The Central Bank of Brazil’s (BCB) Governor, Roberto Campos Neto, announced a BRL 40 billion emergency aid in order to support the payroll costs of micro, small and medium-sized enterprises’ (SME). The financing will be released in two tranches of BRL 20 billion — 85% of which comes from the National Treasury (BRL 17 billion, through the Brazilian Development Bank – BNDES‘ on-lendings), and the remaining 15% will be funded by banks (BRL 3 billion).
Companies with gross revenues between BRL 360 thousand and BRL 10 million per year — the so-called small and medium-sized companies (SME) — will have access, for two months, to an emergency payroll financing line. The measure has the potential to reach 12.2 million employees and 1.4 million companies.
- The maximum amount financed per worker will be two minimum wages (BRL 2,040) per month.
- The funding will go directly to the worker’s account, as happens today through payrolls operated by financial institutions. The company will be responsible for the debt.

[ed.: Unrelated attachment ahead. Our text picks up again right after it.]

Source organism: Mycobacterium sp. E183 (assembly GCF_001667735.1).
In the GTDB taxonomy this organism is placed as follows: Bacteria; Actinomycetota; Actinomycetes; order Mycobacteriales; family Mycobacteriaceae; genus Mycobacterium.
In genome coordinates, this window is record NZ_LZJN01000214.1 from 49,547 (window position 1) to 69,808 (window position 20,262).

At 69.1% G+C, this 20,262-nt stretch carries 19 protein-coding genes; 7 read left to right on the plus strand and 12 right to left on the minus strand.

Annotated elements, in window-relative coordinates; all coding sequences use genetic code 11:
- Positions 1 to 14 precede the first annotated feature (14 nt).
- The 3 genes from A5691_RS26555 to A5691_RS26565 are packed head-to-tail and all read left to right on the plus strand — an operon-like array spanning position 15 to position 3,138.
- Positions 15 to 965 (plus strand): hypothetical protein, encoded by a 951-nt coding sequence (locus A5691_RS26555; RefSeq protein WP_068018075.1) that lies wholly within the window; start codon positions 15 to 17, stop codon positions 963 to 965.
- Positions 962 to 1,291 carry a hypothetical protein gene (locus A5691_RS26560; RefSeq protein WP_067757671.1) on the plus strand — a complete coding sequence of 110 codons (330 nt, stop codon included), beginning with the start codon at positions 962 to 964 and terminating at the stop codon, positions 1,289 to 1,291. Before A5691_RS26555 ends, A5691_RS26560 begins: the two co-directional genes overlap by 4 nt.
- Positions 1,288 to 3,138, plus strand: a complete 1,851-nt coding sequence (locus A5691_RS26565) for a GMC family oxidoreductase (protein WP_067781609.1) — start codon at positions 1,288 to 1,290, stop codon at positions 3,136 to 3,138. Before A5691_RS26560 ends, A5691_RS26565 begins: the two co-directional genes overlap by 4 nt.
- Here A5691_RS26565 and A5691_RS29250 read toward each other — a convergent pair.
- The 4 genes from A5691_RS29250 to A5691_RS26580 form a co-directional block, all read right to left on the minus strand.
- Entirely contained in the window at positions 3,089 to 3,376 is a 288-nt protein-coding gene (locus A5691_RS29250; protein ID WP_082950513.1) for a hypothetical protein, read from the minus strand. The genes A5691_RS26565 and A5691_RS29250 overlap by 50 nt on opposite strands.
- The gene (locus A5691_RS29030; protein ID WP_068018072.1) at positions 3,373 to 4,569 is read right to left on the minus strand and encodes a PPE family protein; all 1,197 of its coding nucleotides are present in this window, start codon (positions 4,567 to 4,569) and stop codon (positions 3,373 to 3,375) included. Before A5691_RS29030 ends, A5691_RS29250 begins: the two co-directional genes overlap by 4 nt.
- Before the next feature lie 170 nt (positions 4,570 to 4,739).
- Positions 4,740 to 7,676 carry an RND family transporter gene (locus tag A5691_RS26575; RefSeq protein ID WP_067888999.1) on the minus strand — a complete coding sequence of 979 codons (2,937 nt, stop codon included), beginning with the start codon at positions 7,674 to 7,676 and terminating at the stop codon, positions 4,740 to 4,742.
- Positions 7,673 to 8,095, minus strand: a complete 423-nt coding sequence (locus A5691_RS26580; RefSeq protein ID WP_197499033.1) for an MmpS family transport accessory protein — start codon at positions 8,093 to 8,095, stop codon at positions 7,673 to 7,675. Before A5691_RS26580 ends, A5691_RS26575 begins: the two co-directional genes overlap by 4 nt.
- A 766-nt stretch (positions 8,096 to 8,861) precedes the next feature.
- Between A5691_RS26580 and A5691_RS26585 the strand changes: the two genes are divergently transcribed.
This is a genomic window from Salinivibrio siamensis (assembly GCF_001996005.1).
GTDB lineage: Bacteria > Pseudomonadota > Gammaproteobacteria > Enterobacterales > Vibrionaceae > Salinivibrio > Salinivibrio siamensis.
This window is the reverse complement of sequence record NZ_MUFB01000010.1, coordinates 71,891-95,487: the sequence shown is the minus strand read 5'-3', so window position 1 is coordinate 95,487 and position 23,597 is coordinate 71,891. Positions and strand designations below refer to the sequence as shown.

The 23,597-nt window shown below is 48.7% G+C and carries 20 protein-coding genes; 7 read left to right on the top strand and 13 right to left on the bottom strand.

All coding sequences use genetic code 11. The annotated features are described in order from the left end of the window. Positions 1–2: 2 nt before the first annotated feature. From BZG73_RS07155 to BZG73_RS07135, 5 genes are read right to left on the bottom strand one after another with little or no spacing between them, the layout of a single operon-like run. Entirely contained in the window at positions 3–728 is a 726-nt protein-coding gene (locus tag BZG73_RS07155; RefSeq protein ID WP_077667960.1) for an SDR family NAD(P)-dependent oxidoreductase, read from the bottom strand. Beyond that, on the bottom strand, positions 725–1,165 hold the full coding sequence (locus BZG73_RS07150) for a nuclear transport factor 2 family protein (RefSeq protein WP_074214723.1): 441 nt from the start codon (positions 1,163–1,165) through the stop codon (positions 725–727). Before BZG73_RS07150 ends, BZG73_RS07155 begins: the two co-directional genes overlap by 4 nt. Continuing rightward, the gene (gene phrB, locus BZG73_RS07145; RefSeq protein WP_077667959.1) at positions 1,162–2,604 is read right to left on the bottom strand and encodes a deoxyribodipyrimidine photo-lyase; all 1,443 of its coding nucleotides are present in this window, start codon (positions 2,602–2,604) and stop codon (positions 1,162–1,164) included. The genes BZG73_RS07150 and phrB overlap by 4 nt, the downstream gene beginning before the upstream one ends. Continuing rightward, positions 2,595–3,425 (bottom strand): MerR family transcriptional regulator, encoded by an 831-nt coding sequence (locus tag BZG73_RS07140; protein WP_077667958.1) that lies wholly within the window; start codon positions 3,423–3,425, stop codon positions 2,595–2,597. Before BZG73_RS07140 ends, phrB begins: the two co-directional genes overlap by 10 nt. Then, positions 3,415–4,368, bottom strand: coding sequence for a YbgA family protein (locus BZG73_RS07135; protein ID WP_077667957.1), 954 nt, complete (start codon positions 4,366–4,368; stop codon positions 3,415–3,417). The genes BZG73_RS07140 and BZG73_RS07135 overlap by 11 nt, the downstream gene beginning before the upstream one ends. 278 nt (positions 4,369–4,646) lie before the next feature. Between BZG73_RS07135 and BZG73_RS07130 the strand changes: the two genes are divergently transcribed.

- The company that request the payroll loans will be committed to the maintenance of jobs during the two-month program;
- The cost of the financing program to SMEs will be exactly the Interbank Deposit Certificates’ (CDI) interest rate, currently at 3.75% p.a., which means that the payroll financing line’s spread is zero;
- Regarding the credit risk coverage, the federal government and banks will share, respectively, 85% and 15%, of each transaction;
- The maturity of this emergency aid will be 36 months, with a grace period of six months.
The loans will start to be granted after the issuance of a Provisional Measure that will provide for an ‘extraordinary credit’ of BRL 34 billion and the creation of a fund operated by the BNDES, which will be supervised by BCB. The financial institutions will fund the remaining BRL 6 billion.
Additional initiative in progress
The BCB’s governor also announced that the monetary authority is preparing a draft proposal of a constitutional amendment that will allow BCB to purchase corporate debt securities directly from companies — analogous to procedures adopted by the U.S. Federal Reserve.